Did the folks at COG and Caltrans know the project was dead? If so, when did they know? Most important, did the money that Fresno State failed to spend on the bikeway project get reallocated quickly to another jurisdiction – perhaps a jurisdiction whose grant application lost out to the university’s application some three years ago?
To make a long story short, it appears that communication between Fresno State and the agencies in charge of the grants wasn’t ideal.
I showed two COG officials a copy of The Collegian with Ramirez’s story. Both said the story was the first they knew of the bikeway project’s death. But, they emphasized, there had been a lot of turnover recently among COG personnel. And some COG employees who might be more up to date on the CMAQ grant were out of the office that day.
The COG officials said they’d get back to me. They kept their promise. COG in an email said the $570,000 would be put back into the big CMAQ pot and dispensed to another worthy recipient by 2019. Why the delay? The awarding of grants involves a lot of public participation, COG said.
COG in the email also said that “we last spoke to Fresno State about their project in March 2016…. At that time, their project was still on track…. Their project ran into problems sometime between March 2016 and December 2016. In early December 2016, we were notified by Fresno State via letter that Fresno State would no longer be able to complete the project and was forfeiting the project.”
Recall, if you will, that Vice President Adishian-Astone told The Collegian’s Ramirez that Fresno State had put the project on hold in January 2016. If I correctly read the COG email to me, COG officials could have gotten that $570,000 reallocated to another agency two years sooner (2017 rather than 2019) if they had known in January 2016 rather than December 2016 that the Barstow Avenue bikeway wouldn’t be built.
As for Caltrans’ $872,000 ATP grant, I spoke by phone with Caltrans civil engineer/project manager Pedram Mafi.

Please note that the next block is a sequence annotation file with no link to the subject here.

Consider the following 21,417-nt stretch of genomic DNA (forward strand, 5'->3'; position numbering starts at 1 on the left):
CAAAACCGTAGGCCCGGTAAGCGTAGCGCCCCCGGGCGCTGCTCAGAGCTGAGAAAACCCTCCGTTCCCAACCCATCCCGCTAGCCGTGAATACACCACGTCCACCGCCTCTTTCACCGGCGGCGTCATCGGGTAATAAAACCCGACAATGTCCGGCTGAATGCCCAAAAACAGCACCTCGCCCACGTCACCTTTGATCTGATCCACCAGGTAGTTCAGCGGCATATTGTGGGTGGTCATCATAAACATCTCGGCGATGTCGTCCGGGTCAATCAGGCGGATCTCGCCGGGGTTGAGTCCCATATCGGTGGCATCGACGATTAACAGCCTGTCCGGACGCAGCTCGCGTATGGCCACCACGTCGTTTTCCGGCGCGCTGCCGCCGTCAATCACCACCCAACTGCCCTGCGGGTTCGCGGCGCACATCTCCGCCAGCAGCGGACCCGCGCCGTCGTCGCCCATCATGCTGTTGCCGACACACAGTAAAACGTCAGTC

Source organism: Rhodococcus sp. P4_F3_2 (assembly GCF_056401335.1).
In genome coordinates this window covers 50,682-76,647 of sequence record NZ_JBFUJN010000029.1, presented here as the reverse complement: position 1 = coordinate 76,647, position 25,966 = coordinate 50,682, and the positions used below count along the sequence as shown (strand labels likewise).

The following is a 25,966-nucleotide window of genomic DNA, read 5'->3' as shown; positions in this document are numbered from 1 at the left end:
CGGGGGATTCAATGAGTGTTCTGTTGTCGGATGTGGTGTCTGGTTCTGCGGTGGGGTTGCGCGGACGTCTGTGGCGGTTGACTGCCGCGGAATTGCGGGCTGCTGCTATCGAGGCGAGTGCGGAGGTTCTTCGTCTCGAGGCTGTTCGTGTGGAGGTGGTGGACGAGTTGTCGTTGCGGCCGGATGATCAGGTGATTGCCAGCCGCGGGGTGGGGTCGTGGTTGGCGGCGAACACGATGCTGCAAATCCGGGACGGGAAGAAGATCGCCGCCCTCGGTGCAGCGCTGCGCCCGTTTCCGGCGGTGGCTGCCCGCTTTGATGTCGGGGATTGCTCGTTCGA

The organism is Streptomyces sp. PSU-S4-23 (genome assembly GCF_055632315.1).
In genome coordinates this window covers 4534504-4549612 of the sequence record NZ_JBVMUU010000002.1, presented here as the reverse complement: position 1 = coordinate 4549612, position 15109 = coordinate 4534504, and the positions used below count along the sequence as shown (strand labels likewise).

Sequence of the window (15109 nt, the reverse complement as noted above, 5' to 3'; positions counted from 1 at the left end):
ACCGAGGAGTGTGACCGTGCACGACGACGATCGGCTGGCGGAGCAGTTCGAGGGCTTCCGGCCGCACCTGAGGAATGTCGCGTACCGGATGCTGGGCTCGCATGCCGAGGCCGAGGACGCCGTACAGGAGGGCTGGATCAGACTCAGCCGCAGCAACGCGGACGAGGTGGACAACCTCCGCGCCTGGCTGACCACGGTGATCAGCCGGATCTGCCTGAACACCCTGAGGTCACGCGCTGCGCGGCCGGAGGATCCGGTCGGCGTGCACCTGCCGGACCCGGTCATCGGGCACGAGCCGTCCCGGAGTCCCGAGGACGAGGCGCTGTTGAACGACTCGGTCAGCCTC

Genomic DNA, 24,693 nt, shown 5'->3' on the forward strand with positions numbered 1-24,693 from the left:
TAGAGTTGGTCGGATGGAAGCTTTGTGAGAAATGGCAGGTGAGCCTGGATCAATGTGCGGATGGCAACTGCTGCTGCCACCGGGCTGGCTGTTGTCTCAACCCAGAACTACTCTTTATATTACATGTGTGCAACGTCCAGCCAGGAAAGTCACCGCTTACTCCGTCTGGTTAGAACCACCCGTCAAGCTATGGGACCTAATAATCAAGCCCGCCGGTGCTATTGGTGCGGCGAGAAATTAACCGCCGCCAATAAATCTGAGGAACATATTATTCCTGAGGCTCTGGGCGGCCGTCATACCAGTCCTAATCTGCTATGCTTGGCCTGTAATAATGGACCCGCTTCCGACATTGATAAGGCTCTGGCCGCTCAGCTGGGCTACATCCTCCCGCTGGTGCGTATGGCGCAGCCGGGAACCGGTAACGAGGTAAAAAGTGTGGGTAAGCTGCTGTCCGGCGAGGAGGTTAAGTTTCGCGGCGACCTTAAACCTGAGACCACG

Mafi said he had been in regular contact with Fresno State officials about the project. I got the sense from Mafi that there had been no foul-up with timing between the two parties. Fresno State pulled the plug; Caltrans knew quickly; the $872,000 went back into the pot for reallocation.
Mafi was blunt on one point in particular: Fresno State with the Barstow Avenue bikeway project had bitten off more than it could chew.
“This was a very cumbersome project for the jurisdiction to do,” Mafi told me. “You have to be an expert.”
I conclude by circling back to the President.
Trump’s first budget, unveiled earlier this year, proposed the killing of Community Development Block Grants, a federal program dating back to the Nixon era. Fresno City Hall hopes to get $6.5 million in CDBG funds in the 2017-18 fiscal year.
CDBG money is supposed to fight poverty. Critics say the program has become a boondoggle in too many cities. There’s no transparency and no accountability, they say. Community Development Block Grants have become a self-perpetuating money pit above the concept of reform, they say.
Fresno has certainly had its problems in spending CDBG money according to the rules, as I’ve reported in the CVObserver.
Community Development Block Grants are just a drop in the bucket when it comes to government grants.
It’s hard to look at the Barstow Avenue bikeway project failure and not wonder if the entire government grant industry needs an overhaul.
That would be social justice.